Miami judge blasted for scolding runaway girl
A Miami judge, trying to scare a neglected child into making better decisions, may have gone too far with his tongue-lashing.
BY CAROL MARBIN MILLER
A Miami child-welfare judge drew the ire of his chief and local children’s advocates when he told a 15-year-old runaway foster child she would end up a ”toothless, dead crack whore” if she didn’t mend her ways.
Exasperated that the girl was refusing to return to a home where she said her caregiver hit and cursed at her, Miami-Dade Circuit Judge Spencer Eig lectured the sobbing teen about making bad choices during a hearing Tuesday.
”You’re throwing your life away,” Eig told the girl. “You could end up on the street toothless. You’ve seen these toothless hags on the street? You know how they get there? They blow their opportunities in life when they’re 15. They run away. They end up . . . People turn them into whores.”
”Toothless, dead crack whore. Dead at age 19? Is that the destiny you’re looking for?” he added.
The next day, after two attorneys who had been in court the day before complained about Eig’s comments, Miami-Dade Chief Juvenile Judge Cindy Lederman apologized to the girl.
”That should never have happened,” Lederman told the girl. “I’m so sorry.”
Jacqui Colyer, the new South Florida administrator for the Department of Children & Families, said she intends to discuss the girl’s case — and the proper treatment of abused and neglected children in court — with Eig next week.
”We will let him know more about the children we come in contact with every day, and how vulnerable each of the children are,” said Colyer, who reviewed transcripts of the hearing. “His language was a little bit harsher than you would ever want any child to hear from someone in authority.”
Colyer said she understood Lederman would be discussing Eig’s behavior with him as well, but Lederman declined to discuss the matter with a reporter.
In a statement released to The Miami Herald by the judiciary’s spokeswoman, Eunice Sigler, Eig expressed regret at the language he used to scold the teen.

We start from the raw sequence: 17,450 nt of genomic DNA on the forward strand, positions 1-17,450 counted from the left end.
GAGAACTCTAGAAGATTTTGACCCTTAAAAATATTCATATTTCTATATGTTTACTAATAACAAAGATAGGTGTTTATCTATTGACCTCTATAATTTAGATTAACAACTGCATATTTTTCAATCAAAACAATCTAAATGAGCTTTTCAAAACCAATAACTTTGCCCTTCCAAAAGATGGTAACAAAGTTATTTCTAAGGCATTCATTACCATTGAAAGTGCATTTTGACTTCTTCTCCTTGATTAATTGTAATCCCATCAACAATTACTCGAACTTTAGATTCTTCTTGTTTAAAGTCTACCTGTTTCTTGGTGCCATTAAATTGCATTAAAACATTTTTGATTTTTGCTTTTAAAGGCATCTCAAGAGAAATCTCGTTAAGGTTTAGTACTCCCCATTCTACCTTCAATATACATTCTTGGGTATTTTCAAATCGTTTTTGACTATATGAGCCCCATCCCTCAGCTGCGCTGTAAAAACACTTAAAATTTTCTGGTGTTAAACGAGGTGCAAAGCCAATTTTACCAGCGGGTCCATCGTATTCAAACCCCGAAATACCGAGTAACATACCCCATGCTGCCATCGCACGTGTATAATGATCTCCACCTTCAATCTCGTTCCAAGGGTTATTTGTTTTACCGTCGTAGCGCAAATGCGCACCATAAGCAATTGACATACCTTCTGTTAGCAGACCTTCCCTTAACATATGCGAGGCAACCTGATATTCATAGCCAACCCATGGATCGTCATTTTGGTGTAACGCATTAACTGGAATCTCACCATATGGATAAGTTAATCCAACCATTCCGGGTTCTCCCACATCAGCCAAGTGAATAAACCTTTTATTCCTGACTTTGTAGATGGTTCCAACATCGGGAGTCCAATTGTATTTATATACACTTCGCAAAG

”The child in this case had been running away,” Sigler wrote in a short statement. “Judge Eig regrets that the language he used was strong, but it was his intention to try to warn the child about the dangers of life on the street, and what people could do to her. His intention was to help, not harm.”
The girl, who is not being identified by The Herald to protect her privacy, entered state care after her mother’s chronic drug abuse led to persistent neglect. The mother’s rights to raise the girl were terminated.
The girl had been living with a school bus driver under the authority of DCF. In recent weeks, caseworkers testified, she ran away from the home, though she continued to go to school every morning.
At the hearing Tuesday, Eig asked the girl why she ran away. At first, she replied, ”’Cause she mean.” But a few moments later, she told the judge the woman hit her and cursed at her.
Eig told the teen she had no better alternatives. ”It’s time for you to get over whatever bad experiences you had,” he said, adding that she would be treated worse the next place that child welfare administrators sent her.
“You’re going to keep your stuff in a box and every few months someone’s going to be mean to you. Then you’re going to get upset about it, and you’re going to yell and scream, and then, unlike regular children, which they wait for to calm down, they’re going to call the police and going to come and [involuntarily commit] you.
”Then they’re going to hold you in a psychiatric ward and pump drugs into you,” he continued. “That’s the future you’re buying for yourself. . . . No one’s going to love you. . . .”
Child welfare sources who have looked into the hearing say the girl was crying the whole time. An administrator of another agency said their worker reported the girl was “hysterical.”
Experts in judicial ethics said the judge’s remarks were inappropriate, even if he was trying to scare the teen into making better choices.
Bob Jarvis, a professor of legal and judicial ethics at Nova Southeastern University’s law school, said a judge — who sits up on a pedestal in an intimidating black robe — can do real psychological harm to a child in court. And, by definition, children in child welfare court already have been the victims of abuse or neglect.
”For children in dependency hearings, it’s such an unpleasant experience to begin with,” Jarvis said. “Then to be castigated in this way has the potential to do much more serious long-term damage.”